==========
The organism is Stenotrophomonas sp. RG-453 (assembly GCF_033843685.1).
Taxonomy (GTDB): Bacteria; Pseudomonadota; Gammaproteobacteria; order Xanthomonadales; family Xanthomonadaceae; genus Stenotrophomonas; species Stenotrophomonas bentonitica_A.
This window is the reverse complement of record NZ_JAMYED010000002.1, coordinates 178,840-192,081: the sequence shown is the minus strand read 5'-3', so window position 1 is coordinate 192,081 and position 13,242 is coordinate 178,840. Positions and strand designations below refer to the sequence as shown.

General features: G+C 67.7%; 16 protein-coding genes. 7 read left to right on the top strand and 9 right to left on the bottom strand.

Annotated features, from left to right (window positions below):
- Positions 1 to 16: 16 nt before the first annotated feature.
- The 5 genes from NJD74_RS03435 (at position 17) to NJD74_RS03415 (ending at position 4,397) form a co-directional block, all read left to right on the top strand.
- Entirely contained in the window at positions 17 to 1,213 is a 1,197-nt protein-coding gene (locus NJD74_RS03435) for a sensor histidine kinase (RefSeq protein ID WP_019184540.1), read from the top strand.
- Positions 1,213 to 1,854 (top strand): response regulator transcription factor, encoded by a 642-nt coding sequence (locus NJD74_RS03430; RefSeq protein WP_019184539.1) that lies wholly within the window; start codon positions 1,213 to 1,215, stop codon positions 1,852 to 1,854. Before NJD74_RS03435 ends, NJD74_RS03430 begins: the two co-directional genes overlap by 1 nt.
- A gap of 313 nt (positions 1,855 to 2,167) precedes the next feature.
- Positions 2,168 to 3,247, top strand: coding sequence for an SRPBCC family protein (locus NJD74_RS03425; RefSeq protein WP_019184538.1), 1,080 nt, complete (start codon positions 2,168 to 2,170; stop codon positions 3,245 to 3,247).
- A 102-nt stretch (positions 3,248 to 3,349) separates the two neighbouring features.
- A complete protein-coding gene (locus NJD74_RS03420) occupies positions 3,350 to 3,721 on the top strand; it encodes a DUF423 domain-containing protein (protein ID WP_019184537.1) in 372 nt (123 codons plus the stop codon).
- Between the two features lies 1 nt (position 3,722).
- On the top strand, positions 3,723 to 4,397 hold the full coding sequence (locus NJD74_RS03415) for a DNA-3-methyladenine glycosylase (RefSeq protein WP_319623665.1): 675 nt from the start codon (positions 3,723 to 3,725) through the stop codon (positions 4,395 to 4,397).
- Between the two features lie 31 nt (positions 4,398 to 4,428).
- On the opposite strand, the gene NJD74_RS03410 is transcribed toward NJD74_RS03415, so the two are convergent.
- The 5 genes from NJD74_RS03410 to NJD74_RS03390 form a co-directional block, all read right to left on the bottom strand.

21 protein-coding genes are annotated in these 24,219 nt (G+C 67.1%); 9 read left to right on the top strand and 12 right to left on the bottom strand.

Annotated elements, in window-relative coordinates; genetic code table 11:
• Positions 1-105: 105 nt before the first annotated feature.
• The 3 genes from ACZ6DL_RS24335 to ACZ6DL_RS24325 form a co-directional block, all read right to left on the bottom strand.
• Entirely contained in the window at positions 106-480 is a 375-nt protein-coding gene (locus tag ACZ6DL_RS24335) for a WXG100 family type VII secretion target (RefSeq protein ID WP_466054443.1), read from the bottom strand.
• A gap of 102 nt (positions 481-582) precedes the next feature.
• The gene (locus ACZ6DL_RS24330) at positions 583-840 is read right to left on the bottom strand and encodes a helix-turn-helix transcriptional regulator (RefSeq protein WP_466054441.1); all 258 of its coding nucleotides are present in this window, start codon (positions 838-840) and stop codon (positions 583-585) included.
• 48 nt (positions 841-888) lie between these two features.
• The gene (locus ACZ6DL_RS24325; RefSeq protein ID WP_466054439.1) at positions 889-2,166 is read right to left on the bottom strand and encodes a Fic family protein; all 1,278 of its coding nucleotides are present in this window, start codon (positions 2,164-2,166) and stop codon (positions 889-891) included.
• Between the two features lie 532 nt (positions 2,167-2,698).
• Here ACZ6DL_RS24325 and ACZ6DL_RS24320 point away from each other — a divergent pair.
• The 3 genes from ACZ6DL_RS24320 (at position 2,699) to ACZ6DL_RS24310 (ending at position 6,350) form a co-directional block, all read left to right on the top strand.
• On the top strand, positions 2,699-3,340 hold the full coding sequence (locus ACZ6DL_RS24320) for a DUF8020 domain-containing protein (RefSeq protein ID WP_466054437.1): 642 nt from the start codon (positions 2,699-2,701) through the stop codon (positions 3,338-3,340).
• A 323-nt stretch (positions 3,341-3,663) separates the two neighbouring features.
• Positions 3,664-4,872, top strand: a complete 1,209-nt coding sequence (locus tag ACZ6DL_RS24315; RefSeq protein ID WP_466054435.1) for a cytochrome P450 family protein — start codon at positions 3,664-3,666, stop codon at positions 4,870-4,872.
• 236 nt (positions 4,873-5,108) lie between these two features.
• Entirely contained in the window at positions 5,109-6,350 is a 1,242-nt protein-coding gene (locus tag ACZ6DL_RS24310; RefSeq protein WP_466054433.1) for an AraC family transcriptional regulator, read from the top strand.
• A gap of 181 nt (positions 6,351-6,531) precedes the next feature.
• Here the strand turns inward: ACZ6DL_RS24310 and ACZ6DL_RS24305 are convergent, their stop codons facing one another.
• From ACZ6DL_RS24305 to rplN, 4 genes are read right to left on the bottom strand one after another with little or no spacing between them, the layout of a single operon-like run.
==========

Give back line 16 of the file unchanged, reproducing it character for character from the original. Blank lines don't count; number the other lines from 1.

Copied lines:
- Between the two features lie 31 nt (positions 4,398 to 4,428).